• @Andyaka Sorry for being a bit vague. What I meant is all of the pulse generator ICs (digitally programmable or not) are similar to a simple monostable multivibrator IC made out of a 555 timer in which the amplitude of the pulse is similar to the supply voltage and with no option to change the amplitude of the output pulse. I'll leave a few datasheets in a new edit. Commented Jan 6, 2021 at 16:10

1. Pick any monostable multivibrator that can generate a pulse with the desired timing characteristics;
2. pick any (slow) two-channel DAC to generate the two desired, constant output voltages (if one output voltage is always GND, you need only one channel);
3. use an analog multiplexer (random example: TS12A12511) to switch the output between the voltages.

If the DAC's outputs are too weak, add buffers before or after the switch.

• I don't think the analog switch you linked will be fast enough to preserve accurate pulse widths down to 50ns. Commented Jan 6, 2021 at 14:28
• Thank you for your answer. I would need a few clarifications from your answer: 1. When you say 'two constant output voltages', do you mean that would be the output high and output low between which, the output pulse would be generated or do you mean like configure one voltage for positive pulses and another voltage for negative pulses? 2. If I am understanding it correctly, the control/trigger of analog mux is done with the output pulse of the monostable multivibrator? Commented Jan 6, 2021 at 16:22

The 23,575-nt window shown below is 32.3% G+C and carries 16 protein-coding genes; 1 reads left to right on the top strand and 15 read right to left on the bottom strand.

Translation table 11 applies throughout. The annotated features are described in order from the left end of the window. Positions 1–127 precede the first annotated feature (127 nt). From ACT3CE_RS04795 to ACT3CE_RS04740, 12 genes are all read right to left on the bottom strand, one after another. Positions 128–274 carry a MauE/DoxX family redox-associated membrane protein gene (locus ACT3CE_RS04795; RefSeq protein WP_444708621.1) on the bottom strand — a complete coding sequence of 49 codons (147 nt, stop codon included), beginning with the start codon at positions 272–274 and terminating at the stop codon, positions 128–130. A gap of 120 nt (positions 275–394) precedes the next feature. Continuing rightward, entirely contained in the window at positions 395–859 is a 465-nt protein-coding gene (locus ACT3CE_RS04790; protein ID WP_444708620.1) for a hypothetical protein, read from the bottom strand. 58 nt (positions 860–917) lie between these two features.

• 1. It is not clear whether you want two or three voltages. You need one DAC channel for each configurable output voltage that must be available for the same pulse. 2. Yes.
– CL.
Commented Jan 6, 2021 at 21:24
• I have a concern. Will the signal integrity be maintained (as Elliot Alderson pointed out)? Will there be significant jitters or some other switching problems? Which spec of the Analog MUX should be the limiting parameter here? I mean which parameter should I look out for if going from a longer to a shorter pulse (for a faithful representation of the trigger pulse)? Commented Jan 7, 2021 at 15:52
• The datasheet specifies a turn-on time, which should be similar for both channels. I do not know of any device that specified the jitter; you have to measure yourself.
– CL.
Commented Jan 8, 2021 at 9:47

This is a perfect use case for a microcontroller, DAC, and a voltage controlled amplifier. With minimal load, an AB audio amp and SPI or on-die dac I estimate your system will hit the 1 us single shot requirement with appropriate firmware on an 8 bit MCU.

• Thanks for your answer. Are you suggesting that I generate the pulse directly with a DAC (as mentioned in my option B) or something else? Also, What is the role of the voltage-controlled amplifier over here? Could you please elaborate on your answer? Commented Jan 6, 2021 at 17:08